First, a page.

Posts filed under ‘New Institutional Economics’

Arrunada Seminar: Corrado Malberti – What could be the next steps in the elaboration of a general theory of public registers?

| Corrado Malberti |

What could be the next steps in the elaboration of a general theory of public registers?

From a lawyer’s perspective, one of the most important contributions of Arruñada’s Institutional Foundations of Impersonal Exchange is the creation of a general economic theory on public registers. Even if this work is principally focused on business registers and on registers concerning immovable property, many of the results professor Arruñada achieves could be easily extended to other registers already existing in many legal systems or at the transnational level.

For example, a first extension of the theories proposed by professor Arruñada could be made by examining the functioning of the registers that collect information on the status and capacity of persons. A second field that should probably benefit from professor Arruñada’s achievements is that of public registers that operate at a transnational level and established by international treaties. In particular, in this second case, the reference is obviously to the Cape Town convention on International Interests in Mobile Equipment which will, and — to some extent — already has, resulted in the creation of different registers for the registrations of security interests for Aircrafts, Railway Rolling Stock, and Space Assets. In my view it will be important to test in what measure the solutions adopted for these registers are consistent with the results of Arruñada’s  analysis.

Corrado Malberti, Professor in Commercial Law. University of Luxembourg.  Commissione Studi Consiglio Nazionale del Notariato.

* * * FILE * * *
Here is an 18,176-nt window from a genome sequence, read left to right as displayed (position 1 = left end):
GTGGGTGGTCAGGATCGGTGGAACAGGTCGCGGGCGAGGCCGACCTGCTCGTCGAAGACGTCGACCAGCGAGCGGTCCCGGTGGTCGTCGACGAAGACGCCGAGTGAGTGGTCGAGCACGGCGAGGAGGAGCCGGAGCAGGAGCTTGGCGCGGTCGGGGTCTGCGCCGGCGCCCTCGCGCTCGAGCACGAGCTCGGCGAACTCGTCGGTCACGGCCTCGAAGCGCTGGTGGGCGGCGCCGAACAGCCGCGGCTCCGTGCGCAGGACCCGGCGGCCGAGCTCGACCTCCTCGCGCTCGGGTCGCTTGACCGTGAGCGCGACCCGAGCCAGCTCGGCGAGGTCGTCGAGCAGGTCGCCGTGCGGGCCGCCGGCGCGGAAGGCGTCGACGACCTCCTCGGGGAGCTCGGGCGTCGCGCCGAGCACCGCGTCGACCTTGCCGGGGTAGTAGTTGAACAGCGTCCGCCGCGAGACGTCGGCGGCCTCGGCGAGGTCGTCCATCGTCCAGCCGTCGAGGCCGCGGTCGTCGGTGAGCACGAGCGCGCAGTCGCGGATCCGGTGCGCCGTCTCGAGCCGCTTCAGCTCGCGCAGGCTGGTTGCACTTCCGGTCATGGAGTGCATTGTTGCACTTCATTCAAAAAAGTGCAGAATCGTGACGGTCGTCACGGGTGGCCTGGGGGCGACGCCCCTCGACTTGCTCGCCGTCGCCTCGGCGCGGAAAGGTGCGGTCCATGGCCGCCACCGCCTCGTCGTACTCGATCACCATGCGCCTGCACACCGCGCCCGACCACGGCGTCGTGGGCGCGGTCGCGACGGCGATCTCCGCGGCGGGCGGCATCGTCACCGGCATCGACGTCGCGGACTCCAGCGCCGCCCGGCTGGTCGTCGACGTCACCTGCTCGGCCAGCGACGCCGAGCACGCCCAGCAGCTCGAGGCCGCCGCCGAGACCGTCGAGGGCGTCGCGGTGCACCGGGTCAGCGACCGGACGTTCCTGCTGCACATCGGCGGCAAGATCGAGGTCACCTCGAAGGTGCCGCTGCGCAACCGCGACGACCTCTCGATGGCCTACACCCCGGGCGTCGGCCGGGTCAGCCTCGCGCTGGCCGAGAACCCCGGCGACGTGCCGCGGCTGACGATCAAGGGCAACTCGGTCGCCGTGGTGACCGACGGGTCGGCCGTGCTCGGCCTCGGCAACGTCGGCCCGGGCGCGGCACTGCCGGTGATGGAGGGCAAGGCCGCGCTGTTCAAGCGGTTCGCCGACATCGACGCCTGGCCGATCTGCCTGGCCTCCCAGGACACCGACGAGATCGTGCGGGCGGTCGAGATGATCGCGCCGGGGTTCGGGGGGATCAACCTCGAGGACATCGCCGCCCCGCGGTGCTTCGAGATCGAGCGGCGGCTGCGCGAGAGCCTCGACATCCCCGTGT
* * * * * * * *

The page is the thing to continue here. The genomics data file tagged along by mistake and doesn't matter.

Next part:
30 January 2013 at 10:51 am 3 comments

Arrunada Seminar: Matteo Rizzolli – Will ICT Make Registries Irrelevant?

| Matteo Rizzolli |

Will ICT Make Registries Irrelevant?

With this brief post, I would like to add some further discussion on the role of new technologies and ICTs for the evolution of registries. The book of Prof Arrunada touches upon the issue in chapter 7 where the role of technical chance is tackled. He discusses mainly the challenges in implementing different degrees of automation in pre-compiling and lodging information from interested parties and even in automating decision-making by the registry itself.

These challenges represent the costs of introducing ICTs in registries. In the book the benefits of ICTs for abating the costs of titling/recording are not discussed at length. Think of them in terms of the costs of gathering, entering, storing, organising and searching the data. I assume it is trivial to say that ICTs decrease the fixed and variable costs of registries even when some issues raised in the book are considered. In terms of the figure below (my elaboration of figure 5.1 on pg 133) this is equivalent to say that, thanks to ICTs, the black line representing the “Value of land under public titling” shifts upwards and therefore the “Indifference point for individual titling decisions” shifts leftward and makes registries more desirable.

However, i think that an important effect of ICTs is neglected in this analysis. In fact ICTs are now pervasive in most transactions. Land is observed with all sorts of satellite technology and the movement of objects and people is traced in many ways. Communications, both formal and informal are also traced and information on companies is just one click away for most individuals. I don’t want to discuss philosophical, sociological or legal aspects of this information bonanza. Neither neglect that more information doesn’t mean better or more trustworthy information. On the other I think we can agree that the quantity of information available to counterparts of a transaction is greatly increased and -more important- that verifiable evidence can be produced more easily should legal intervention in case of conflict arise.